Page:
ERISA Audit Requirement Frequently Asked Questions

If you sponsor an employee benefit plan subject to Title I of ERISA, you are subject to annual reporting requirements that may include an audit of the plan's financial statements. Some of the questions we hear most frequently about this requirement are addressed below.

What types of plans aren't subject to Title I of ERISA (and therefore don't have an annual reporting obligation)?

Governmental plans and church plans are exempt from Title I of ERISA. Certain 403(b) plans that qualify under the safe harbor rules are also exempt (see our 403(b) page for further discussion). You should consult with ERISA counsel if you think your plan might not be subject to Title I, as failure to comply if subject can bring harsh penalties.

Does my ERISA-covered employee benefit pension plan need an audit?

Different rules apply depending on whether your plan is classified as a "small" plan or a "large" plan. Generally, a small plan must file Schedule I with its Form 5500 Annual Report, and no audit report is required. (However, see the discussion at the DOL's website for small pension plans with non-qualifying assets). A large plan must file Schedule H with its Form 5500 Annual Report, and Schedule H requires disclosure of information on the auditor and the attachment of an auditor's report; in other words, it requires an audit to be performed.

ERISA Plan Audit Decision Tree

The general rule is that plans with more than 100 participants at the beginning of the plan year are "large" plans, needing an audit. (Please see further discussion below on welfare benefit plans).

However, there is a major exception to this rule, called the "80-120 rule." This rule is often misapplied. For assistance in understanding it, please see the decision tree above. If the plan was in existence in the previous year, was treated as a small plan for that year (filed Schedule I with the Form 5500), and has no more than 120 participants as of the beginning of the plan year, it may continue to file as a small plan, and no audit will be required. There is no limit to the number of years this rule may be applied. This means a plan may have up to 120 participants for many years without having an audit requirement.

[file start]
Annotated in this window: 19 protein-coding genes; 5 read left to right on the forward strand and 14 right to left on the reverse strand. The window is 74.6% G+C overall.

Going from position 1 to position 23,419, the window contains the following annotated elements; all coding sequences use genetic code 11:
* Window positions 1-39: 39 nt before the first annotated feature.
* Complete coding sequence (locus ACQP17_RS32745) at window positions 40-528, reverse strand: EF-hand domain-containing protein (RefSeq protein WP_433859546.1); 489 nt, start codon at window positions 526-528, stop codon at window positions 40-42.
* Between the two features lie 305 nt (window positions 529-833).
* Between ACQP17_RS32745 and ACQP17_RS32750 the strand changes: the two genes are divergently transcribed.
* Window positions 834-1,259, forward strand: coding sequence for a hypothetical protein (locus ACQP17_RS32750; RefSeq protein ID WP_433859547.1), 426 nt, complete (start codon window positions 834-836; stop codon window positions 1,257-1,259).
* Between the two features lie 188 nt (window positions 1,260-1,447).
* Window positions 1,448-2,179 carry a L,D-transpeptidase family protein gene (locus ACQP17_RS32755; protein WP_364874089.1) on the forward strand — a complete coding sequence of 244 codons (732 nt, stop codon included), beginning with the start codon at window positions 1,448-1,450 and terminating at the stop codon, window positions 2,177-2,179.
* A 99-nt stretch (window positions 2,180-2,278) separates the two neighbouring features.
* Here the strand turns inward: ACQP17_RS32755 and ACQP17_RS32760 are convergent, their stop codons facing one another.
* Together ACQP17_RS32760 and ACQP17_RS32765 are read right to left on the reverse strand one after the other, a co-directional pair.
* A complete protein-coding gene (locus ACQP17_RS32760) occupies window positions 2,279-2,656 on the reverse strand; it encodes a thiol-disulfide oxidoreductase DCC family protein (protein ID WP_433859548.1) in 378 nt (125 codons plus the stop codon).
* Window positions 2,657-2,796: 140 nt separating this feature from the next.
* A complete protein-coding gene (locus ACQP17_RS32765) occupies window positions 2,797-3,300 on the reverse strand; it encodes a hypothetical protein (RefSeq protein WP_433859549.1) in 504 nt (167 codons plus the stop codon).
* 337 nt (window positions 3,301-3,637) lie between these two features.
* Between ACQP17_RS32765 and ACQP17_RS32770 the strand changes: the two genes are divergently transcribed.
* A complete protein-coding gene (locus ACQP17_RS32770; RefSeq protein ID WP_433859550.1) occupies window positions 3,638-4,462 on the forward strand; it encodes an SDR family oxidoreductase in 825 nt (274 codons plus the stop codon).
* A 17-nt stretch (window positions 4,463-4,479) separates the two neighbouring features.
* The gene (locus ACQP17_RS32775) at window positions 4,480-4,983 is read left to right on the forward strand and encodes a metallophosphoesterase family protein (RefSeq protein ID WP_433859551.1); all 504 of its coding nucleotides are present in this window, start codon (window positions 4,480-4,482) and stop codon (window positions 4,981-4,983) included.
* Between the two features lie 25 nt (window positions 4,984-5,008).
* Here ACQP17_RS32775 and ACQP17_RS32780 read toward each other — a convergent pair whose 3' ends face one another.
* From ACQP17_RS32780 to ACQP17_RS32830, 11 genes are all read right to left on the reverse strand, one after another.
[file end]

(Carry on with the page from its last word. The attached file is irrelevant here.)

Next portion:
If a plan is new and there was no previous Form 5500 filing, it must file as a large plan if it has over 100 participants at the beginning of the year, and an audit would be required. For first-year 403(b) audits, you may go through an "as if" analysis to determine what schedule the plan would have filed in the previous year if it had been required to do a full filing, and apply the 80-120 rule "as if" the plan had made a complete 5500 filing in the previous year.

If a plan has been filing as a large plan, the number of participants must drop below 100 before it may file as a small plan again.

What does the "80" piece of the "80-120" rule mean?

Far less popular in application, this part of the rule provides that if a plan was treated as a large plan in the prior year (filed Schedule H with the Form 5500) and the number of participants in the plan has dropped below 100, it may elect to continue filing as a large plan as long as it has over 80 participants. Most plan administrators choose to file as a small plan when they can to avoid the expense of an audit.

Who is a participant for purposes of these counts?

Effective January 1, 2023 the Department of Labor has made a change to the participant count methodology for the Form 5500 filings. Per the DOL Fact Sheet regarding this change, "The counting methodology for defined contribution retirement plans will be based on the number of participants with account balances, rather than the current method that counts individuals who are eligible to participate even if they have not elected to participate and do not have an account in the plan."